In countries in which Amazon is found to be dominant, the crucial question will be whether its conduct can be considered an abuse of dominance. To that end, the EC is likely to first assess well-established theories of harm such as predatory pricing or exploitation. However, in lack of an exhaustive list of abusive practices, the EC may also consider the conduct to be a novel type of an abuse that is linked to the particularities of the markets in question.
One well-established form of abuse that has been suggested in connection with Amazon’s strategy to undercut the prices of merchants on its Marketplace is predatory pricing. While it appears that Amazon has offered its own “copy-cat” products at prices below those of other merchants, this does not mean that Amazon is selling below cost. The competitive concern is not that Amazon offered its products at a lower price than the original seller (which may actually benefit shoppers). The concern originates from the fact that Amazon is only able to offer such prices due to its use of third-party data. The data excludes any risks regarding the launch of a new product and also makes it easier to adjust the scope of production to the actual demand. This is not about predatory pricing but more about its ability to benefit from economies of scale and scope because of unfairly obtained information advantage.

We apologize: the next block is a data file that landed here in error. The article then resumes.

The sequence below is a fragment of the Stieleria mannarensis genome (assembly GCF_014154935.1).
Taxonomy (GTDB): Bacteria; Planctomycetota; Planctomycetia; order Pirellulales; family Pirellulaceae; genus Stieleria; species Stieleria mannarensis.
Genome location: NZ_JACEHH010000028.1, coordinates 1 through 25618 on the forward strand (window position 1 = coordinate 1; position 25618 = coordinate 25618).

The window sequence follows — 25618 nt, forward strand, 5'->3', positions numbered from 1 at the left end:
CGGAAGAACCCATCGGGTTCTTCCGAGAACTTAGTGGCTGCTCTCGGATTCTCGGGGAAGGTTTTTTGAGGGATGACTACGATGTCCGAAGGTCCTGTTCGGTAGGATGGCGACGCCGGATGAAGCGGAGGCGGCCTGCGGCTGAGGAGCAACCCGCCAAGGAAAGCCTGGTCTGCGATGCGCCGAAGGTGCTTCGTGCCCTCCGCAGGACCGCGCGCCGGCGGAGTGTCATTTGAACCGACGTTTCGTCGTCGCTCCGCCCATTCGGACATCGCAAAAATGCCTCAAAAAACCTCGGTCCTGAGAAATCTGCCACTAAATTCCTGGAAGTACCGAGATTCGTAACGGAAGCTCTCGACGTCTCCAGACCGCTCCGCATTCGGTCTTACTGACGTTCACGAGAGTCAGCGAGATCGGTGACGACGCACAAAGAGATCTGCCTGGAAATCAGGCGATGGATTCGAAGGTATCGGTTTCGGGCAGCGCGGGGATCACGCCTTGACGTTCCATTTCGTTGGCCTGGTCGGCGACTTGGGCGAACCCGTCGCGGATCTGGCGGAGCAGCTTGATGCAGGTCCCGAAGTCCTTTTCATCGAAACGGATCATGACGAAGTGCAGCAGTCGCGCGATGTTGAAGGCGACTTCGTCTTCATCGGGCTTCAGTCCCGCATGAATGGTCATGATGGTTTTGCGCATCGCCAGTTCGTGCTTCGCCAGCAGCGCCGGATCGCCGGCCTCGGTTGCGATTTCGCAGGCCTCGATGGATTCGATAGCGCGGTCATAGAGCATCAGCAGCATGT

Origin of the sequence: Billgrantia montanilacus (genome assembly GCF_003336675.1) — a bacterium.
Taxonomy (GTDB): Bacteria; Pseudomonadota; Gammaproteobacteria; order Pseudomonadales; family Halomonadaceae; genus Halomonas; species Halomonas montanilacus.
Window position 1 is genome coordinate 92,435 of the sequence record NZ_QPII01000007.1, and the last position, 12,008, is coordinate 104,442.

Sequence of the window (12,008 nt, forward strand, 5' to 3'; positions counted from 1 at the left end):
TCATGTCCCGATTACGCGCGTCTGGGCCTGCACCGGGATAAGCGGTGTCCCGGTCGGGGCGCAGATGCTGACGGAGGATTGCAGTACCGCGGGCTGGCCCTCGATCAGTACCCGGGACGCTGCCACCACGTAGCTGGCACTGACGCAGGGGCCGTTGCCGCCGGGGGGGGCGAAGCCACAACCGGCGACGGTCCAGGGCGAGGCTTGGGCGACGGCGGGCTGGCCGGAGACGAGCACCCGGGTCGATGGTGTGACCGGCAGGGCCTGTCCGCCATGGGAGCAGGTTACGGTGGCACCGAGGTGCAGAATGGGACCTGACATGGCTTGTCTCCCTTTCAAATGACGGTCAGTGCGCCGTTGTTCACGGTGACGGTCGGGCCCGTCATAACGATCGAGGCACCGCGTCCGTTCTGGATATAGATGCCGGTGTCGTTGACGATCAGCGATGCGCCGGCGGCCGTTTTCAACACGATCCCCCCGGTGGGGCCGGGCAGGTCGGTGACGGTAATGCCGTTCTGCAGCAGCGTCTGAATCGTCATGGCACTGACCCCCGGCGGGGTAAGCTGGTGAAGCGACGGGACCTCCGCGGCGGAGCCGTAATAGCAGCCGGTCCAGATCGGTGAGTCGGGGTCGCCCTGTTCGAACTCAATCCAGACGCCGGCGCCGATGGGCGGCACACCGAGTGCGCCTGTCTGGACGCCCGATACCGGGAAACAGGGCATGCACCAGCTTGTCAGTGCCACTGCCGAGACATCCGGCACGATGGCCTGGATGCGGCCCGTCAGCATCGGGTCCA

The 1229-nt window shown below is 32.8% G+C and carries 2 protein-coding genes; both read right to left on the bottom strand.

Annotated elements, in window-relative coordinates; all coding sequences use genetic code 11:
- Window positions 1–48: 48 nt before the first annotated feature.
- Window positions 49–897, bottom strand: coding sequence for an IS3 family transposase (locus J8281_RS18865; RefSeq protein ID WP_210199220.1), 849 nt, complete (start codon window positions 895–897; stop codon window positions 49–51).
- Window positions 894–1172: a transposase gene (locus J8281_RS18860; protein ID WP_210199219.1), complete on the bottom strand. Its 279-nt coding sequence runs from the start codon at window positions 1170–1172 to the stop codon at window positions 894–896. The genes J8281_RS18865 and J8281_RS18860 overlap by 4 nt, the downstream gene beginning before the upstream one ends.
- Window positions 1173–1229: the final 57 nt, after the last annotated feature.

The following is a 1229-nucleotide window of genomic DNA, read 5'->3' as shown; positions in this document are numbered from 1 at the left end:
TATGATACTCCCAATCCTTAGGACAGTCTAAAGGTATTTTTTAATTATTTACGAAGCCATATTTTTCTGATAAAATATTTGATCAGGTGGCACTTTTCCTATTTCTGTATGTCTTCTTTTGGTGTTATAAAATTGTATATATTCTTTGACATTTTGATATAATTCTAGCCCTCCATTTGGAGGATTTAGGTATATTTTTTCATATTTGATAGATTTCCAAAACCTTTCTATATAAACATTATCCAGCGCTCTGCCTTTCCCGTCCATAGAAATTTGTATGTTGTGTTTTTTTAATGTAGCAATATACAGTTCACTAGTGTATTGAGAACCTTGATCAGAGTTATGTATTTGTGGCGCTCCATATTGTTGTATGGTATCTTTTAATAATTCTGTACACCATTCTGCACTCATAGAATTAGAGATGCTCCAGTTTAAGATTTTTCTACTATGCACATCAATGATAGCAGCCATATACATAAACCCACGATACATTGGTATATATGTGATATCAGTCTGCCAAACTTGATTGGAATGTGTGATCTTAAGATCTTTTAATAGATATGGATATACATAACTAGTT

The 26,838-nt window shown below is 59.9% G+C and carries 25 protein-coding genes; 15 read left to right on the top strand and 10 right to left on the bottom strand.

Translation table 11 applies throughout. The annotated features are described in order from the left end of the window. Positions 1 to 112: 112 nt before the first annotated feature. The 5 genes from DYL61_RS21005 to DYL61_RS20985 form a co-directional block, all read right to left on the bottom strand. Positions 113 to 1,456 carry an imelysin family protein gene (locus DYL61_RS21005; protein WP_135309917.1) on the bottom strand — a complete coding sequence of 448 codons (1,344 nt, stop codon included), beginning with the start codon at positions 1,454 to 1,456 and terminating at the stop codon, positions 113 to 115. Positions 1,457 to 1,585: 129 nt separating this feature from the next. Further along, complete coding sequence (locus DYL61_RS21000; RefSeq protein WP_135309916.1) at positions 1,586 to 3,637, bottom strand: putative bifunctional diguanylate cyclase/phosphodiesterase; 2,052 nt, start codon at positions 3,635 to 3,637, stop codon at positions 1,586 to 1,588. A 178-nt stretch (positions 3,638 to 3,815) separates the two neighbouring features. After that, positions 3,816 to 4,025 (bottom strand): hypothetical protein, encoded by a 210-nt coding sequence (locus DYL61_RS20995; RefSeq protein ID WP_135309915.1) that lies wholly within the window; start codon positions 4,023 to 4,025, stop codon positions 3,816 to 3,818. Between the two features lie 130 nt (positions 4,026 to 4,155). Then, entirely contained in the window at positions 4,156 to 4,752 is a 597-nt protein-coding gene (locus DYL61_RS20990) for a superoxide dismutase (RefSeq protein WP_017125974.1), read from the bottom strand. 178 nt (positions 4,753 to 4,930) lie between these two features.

It could be argued that Amazon is abusing its dominance by exploiting merchants whose market data it collects without approval or against their will. In this respect the investigation has similarities with the German investigation into Facebook. In a preliminary assessment, the German Bundeskartellamt had found that Facebook abuses its dominance on the market for social networks by making the use of its social network conditional on the collection of unlimited amounts of user data from other sources and then linking it to the user’s account for marketing purposes.
Amazon’s impermissible use of merchant data appears even more problematic from a competition law standpoint than Facebook’s practice because Amazon uses the extracted data directly against the commercial interests of its Marketplace merchants (which are also competitors), namely to outcompete them at the online retail level. In a competitive environment, one would expect that customers leave a platform as soon as they realize that the platform is using their data to place competing products.